Fields was once the top-rated quarterback in the 2018 high school class who spent last season at Georgia before electing to transfer. He ended up in Columbus and was given a waiver to play right away.

So that’s the positive.

The negative is, of course, that it’s impossible to expect anyone to live up to the standard Meyer set in Columbus. While it’d be easy to expect Day not to miss a beat, keep in mind that Meyer went 83-9 over his seven years at Ohio State. Yes, you read that correctly. EIGHTY-THREE AND NINE. That’s just an insane clip in which Meyer averaged over 12 wins per year. 

So good luck to Ryan Day. You’re going to need it, my man. 

Staying in the Big Ten…

9) If Not Now, Then When, for Jim Harbaugh?

If you’ve followed my work through the years (and if you have, shout out to you—you’re the real MVP!) you know that I’ve been a bit of a Jim Harbaugh defender. While it goes against the easy-to-believe narrative that Harbaugh is a massive underachiever, remember, he has three 10-win seasons in four years in Ann Arbor. Michigan had one 10-win season in the nine seasons before he arrived.

Still, while those three 10-win seasons are nice, it’s also impossible to ignore the other reality with Harbaugh: He hasn’t been very good against the elite teams in this sport. He is 0-4 against Ohio State and just 1-9 overall against Top 10 teams. For those who forgot, that included an embarrassing loss to Florida in the Peach Bowl to end last season.

Which brings us to 2019, the season that Harbaugh is officially out of excuses. As mentioned, Urban Meyer is out at Ohio State, and the Buckeyes have a first-year, first-time head coach in Day. Penn State is rebuilding in the post-Trace McSorely era. The Big Ten West doesn’t appear (at least on paper) to have a truly elite team. 

Michigan, itself, has questions—specifically on defense, where they lost a lot of key pieces. 

They also have more answers than most of the league. And with most of their big games (Ohio State, Michigan State and Notre Dame) at home, they are officially out of excuses.

If Harbaugh can’t break through now, then when will he? 

10) Can Trevor Lawrence Handle the Hype? 

As we start to wrap up, let’s go back to where we began: With ‘Bama and Clemson. And while we discussed Bama at length at the top, we’ve been particularly quiet on the reigning national champions. But while Clemson enters another season as an overwhelming ACC favorite, it seems fair to ask just how much weight we’re putting on Trevor Lawrence’s shoulders?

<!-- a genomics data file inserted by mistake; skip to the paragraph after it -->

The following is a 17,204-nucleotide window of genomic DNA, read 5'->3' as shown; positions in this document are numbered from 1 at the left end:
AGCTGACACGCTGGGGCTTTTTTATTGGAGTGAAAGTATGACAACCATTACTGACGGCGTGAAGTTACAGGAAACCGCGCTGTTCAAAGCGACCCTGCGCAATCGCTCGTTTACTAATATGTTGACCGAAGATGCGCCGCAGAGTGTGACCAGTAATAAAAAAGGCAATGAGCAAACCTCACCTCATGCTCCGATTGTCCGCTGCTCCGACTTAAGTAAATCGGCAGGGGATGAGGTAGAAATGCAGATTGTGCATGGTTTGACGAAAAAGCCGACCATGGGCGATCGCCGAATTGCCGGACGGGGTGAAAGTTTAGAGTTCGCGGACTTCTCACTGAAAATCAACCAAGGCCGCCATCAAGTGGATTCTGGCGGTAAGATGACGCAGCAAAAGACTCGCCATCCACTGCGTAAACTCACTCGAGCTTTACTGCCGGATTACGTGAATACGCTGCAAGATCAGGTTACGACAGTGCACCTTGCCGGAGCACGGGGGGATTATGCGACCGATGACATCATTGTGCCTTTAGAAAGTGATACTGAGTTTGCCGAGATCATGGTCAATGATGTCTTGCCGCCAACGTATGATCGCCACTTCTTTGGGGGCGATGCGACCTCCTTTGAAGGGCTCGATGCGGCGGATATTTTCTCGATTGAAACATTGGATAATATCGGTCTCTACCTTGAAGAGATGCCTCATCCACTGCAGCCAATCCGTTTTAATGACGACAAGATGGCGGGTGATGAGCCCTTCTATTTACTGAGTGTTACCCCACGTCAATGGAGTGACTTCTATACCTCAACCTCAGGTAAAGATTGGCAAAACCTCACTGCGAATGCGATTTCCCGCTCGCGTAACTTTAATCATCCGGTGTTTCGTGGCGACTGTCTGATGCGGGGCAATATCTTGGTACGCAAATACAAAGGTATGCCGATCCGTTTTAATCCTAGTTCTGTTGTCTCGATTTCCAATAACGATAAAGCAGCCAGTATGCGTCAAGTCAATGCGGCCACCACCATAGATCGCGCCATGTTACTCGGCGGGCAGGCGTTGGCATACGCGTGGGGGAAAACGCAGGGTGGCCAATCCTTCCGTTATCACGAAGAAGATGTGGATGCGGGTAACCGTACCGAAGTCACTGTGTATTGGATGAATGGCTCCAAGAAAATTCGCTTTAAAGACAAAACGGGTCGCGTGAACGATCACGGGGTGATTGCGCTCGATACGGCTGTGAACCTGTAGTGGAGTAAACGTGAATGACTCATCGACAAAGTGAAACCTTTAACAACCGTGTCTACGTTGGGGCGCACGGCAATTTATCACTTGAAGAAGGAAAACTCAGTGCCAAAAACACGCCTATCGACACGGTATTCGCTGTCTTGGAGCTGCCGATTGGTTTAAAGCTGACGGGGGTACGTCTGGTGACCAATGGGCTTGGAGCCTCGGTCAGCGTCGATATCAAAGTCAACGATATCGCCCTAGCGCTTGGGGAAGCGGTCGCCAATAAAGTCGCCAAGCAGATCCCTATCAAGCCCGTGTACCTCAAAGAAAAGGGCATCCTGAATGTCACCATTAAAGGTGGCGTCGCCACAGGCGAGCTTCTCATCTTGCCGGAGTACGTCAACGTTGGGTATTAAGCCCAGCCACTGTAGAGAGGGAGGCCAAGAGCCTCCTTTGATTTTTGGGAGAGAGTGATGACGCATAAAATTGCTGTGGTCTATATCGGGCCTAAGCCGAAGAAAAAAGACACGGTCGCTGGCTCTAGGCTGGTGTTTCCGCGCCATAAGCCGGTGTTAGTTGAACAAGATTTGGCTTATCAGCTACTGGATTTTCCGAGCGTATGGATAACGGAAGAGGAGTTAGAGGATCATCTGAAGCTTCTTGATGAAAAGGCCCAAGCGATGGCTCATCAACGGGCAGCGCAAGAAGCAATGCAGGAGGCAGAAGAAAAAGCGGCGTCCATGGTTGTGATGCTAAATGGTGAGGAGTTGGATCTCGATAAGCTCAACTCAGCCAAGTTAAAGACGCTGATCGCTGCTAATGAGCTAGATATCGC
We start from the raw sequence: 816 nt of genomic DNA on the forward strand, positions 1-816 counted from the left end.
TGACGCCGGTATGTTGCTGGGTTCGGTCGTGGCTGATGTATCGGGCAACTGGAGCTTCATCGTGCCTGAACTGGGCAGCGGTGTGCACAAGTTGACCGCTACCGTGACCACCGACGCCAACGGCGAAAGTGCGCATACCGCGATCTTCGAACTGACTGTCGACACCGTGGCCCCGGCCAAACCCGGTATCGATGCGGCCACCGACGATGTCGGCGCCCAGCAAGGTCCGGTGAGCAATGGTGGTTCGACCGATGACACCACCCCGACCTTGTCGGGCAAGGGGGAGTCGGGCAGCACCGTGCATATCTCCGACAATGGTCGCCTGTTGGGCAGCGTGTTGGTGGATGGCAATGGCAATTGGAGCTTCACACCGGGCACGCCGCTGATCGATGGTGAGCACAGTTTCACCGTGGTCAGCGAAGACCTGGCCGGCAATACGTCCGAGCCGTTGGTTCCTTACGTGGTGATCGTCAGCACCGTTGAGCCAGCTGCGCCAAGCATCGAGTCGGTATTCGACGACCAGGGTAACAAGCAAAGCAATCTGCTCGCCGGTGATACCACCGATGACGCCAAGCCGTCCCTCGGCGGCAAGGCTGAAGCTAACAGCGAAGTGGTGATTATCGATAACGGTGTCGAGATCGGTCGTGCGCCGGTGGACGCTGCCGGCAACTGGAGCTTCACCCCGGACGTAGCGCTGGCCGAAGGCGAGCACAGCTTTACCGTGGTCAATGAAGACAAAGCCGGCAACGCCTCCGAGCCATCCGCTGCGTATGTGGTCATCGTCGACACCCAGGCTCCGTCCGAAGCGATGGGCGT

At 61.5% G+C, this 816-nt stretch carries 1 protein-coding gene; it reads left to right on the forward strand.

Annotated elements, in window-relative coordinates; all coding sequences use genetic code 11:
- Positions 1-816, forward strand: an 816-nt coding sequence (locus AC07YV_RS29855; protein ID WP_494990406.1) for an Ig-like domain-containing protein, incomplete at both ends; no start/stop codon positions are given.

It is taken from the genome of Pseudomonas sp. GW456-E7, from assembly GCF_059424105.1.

After all, as incredible as this kid was last season, it was just one year ago that he was a relative unknown to all but a few Clemson fans and recruiting junkies. Then he took over permanently for Kelly Bryant in Week 4, led Clemson to the title and torched the normally un-torchable Nick Saban defense for 347 yards in the process.

And with that one big game against 'Bama, many are saying Lawrence is the best college quarterback we’ve seen since Andrew Luck. The crazy part is that those comparisons don’t seem preposterous.  

But with a revamped defense that lost eight starters off last year’s title team (including three first round picks) more will be on Lawrence’s shoulders this year than last. 

Only he knows if he’s ready for the hype. 

11) Are We Headed for An Inevitable Clemson-Alabama Part V?

Yes, we just spent a bunch of time discussing the weight on Trevor Lawrence’s shoulders. And yes, Alabama has its own questions. 

But while we can poke holes all we want, Alabama and Clemson have emerged in a class of their own in all of college football over the last few years. 

So, can someone knock that pair off the perch and stake their claim as college football’s best team? Some like Georgia, Ohio State, Oklahoma, Oregon, LSU and Texas are going to try.

But until further notice, college football is Alabama and Clemson’s world, and everyone else is just living in it. For everything that changed this off-season, that has remained the same. 

Welcome to the 2019 college football season.